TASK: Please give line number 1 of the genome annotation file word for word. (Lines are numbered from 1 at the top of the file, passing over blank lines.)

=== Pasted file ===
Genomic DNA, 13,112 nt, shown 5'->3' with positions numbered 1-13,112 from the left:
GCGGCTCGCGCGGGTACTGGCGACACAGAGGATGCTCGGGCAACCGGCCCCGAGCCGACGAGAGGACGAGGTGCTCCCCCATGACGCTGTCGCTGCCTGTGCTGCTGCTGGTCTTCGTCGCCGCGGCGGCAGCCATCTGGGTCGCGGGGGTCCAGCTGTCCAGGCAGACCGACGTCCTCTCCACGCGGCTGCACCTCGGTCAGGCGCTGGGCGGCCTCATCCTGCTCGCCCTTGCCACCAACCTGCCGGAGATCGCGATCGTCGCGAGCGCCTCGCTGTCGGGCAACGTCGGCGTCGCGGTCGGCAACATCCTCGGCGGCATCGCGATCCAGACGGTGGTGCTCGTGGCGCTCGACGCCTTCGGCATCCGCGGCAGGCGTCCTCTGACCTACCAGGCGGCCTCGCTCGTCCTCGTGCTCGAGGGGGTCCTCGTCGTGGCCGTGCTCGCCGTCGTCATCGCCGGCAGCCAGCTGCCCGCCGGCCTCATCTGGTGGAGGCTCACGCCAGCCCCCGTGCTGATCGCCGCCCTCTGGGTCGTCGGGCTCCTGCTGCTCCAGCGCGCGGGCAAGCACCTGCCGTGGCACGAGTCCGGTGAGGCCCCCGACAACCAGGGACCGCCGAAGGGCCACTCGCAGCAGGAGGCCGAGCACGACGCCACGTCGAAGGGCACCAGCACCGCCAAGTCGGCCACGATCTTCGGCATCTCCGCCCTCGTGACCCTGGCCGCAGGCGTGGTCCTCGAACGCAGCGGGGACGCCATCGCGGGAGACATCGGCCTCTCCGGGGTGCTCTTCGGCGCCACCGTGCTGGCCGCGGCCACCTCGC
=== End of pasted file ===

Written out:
Genomic DNA, 13,112 nt, shown 5'->3' with positions numbered 1-13,112 from the left: